ANET Lab Seminar Series
Luca Verginer (ETH Zurich): Talent goes to global cities: The world network of scientists’ mobility
Abstract | Global cities boast higher rates of innovation as measured through patent and scientific production. However, the source of the location advantage of innovation hubs is still debated in the literature, with arguments ranging from localized knowledge spillovers to network effects. Thanks to an extensive data set of individual scientist career paths, we shed new light on the role of scientist location choices in determining the superior innovative performance of global cities. We analyze the career paths of around two million researchers over a decade across more than two thousand cities around the globe. First, we show that scientists active in global cities are more productive in terms of citation weighted publications. We then show that this superior performance is in part driven by highly prolific scientists moving and remaining preferentially in global cities, i.e., central cities in the international scientist mobility network. The overall picture that emerges is that global cities are better positioned to attract and retain prolific scientists than more peripheral cities.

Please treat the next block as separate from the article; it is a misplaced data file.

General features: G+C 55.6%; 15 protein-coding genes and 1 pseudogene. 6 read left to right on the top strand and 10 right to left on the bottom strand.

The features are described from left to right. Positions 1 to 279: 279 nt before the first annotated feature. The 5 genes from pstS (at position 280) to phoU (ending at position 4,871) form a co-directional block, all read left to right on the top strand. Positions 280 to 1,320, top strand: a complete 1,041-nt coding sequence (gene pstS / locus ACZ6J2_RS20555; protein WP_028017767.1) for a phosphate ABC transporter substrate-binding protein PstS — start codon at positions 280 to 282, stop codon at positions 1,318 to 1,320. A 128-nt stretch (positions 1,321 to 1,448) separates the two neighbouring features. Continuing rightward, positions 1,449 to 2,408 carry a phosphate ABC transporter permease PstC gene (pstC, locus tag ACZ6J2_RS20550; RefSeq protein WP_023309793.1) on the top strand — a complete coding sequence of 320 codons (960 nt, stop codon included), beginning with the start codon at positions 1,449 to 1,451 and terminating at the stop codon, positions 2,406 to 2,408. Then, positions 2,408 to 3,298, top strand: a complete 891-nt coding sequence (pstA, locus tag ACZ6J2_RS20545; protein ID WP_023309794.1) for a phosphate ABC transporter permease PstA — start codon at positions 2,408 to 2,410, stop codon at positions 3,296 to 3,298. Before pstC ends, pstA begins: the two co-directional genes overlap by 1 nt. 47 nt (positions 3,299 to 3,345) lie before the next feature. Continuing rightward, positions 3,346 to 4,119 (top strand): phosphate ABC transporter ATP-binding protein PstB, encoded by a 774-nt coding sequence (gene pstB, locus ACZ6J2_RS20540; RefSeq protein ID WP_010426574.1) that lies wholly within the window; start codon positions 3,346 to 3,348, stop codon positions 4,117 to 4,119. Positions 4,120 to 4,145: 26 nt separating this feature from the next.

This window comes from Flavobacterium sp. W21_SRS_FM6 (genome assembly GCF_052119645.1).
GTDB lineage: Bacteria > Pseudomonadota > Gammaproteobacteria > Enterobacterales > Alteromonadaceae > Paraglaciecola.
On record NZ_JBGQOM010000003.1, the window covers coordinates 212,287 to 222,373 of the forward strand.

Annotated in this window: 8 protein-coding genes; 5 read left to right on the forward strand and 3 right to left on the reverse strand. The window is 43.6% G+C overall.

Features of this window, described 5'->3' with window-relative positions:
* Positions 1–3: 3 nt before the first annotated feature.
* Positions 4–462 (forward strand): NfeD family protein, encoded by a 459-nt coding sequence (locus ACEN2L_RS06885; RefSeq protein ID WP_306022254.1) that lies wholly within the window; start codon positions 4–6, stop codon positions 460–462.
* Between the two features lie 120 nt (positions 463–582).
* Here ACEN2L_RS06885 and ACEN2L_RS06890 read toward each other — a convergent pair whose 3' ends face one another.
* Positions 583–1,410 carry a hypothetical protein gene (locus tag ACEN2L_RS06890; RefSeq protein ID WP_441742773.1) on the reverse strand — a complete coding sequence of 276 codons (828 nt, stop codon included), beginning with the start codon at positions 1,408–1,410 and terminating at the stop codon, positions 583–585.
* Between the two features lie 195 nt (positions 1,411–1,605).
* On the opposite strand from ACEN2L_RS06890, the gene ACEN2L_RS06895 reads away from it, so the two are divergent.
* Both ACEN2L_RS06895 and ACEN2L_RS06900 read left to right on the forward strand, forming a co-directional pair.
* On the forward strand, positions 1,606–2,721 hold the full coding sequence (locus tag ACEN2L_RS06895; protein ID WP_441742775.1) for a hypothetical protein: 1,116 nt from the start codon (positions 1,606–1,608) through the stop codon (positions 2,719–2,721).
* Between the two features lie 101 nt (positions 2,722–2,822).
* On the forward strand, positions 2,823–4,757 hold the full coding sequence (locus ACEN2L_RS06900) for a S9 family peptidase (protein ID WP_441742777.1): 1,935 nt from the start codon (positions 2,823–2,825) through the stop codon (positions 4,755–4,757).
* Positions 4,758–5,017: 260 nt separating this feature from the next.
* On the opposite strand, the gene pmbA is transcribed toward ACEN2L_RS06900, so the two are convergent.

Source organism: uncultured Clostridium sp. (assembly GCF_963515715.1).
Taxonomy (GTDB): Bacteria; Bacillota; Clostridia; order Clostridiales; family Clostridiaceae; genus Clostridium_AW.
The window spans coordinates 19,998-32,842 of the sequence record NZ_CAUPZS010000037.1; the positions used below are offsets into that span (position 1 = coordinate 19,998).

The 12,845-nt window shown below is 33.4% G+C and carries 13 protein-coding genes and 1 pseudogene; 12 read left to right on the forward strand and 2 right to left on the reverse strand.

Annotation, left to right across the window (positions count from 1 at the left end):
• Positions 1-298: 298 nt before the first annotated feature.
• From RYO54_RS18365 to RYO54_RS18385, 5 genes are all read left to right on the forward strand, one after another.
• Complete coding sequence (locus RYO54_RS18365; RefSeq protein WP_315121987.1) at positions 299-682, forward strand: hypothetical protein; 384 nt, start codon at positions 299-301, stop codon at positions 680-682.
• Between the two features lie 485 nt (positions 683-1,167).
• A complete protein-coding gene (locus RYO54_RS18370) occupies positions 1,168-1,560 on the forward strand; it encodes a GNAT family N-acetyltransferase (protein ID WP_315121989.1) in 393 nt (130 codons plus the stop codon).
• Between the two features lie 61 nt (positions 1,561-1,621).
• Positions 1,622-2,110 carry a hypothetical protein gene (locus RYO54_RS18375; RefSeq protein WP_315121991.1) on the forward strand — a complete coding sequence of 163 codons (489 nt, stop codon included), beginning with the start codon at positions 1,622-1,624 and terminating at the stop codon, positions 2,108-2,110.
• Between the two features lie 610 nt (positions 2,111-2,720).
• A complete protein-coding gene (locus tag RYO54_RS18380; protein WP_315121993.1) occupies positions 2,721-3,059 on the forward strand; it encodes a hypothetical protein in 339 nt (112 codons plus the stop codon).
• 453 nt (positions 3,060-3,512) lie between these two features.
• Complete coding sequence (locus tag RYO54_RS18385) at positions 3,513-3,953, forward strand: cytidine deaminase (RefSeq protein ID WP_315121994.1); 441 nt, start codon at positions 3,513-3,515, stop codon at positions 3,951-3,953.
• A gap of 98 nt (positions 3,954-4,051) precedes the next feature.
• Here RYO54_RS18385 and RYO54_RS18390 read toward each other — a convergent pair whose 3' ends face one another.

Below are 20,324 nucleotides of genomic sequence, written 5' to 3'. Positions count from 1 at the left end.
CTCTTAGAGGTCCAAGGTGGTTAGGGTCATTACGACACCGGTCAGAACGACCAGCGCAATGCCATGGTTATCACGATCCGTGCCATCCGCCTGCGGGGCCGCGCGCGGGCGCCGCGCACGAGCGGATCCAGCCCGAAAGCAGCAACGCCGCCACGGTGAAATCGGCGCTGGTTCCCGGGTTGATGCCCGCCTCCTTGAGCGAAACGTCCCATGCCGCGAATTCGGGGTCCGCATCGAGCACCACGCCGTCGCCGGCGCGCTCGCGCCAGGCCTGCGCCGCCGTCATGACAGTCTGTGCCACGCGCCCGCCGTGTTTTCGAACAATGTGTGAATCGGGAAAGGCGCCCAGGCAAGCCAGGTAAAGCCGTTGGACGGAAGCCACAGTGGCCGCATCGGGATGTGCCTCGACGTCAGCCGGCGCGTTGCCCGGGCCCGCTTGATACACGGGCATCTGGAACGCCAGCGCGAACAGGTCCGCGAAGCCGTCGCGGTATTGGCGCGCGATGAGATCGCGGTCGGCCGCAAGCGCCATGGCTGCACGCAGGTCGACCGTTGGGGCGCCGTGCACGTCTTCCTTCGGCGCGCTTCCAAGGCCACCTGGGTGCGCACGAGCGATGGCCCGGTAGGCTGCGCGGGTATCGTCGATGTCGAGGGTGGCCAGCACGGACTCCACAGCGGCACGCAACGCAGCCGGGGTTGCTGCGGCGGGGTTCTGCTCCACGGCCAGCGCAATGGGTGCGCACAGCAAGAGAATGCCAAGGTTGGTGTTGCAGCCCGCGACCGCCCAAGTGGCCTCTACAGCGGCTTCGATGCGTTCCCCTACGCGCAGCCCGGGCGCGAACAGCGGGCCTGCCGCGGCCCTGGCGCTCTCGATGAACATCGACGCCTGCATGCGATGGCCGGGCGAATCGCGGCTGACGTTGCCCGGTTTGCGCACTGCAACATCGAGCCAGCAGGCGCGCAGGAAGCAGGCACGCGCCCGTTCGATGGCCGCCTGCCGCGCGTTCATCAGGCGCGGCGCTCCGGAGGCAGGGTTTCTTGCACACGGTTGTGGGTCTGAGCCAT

Luca Verginer is an economist researching migration of high skill labour, citation dynamics in patents and papers and spatial diffusion of knowledge through the methods of complex systems, temporal network analysis, machine learning and standard econometrics. He is a core contributor of Pathpy, the open source temporal network analysis library. Prior to joining the Chair of Systems Design Team in Zurich, he received a Master's degree in Economics from the University of Trento and a PhD in Economics and Data Science from IMT School for Advanced Studies, Lucca.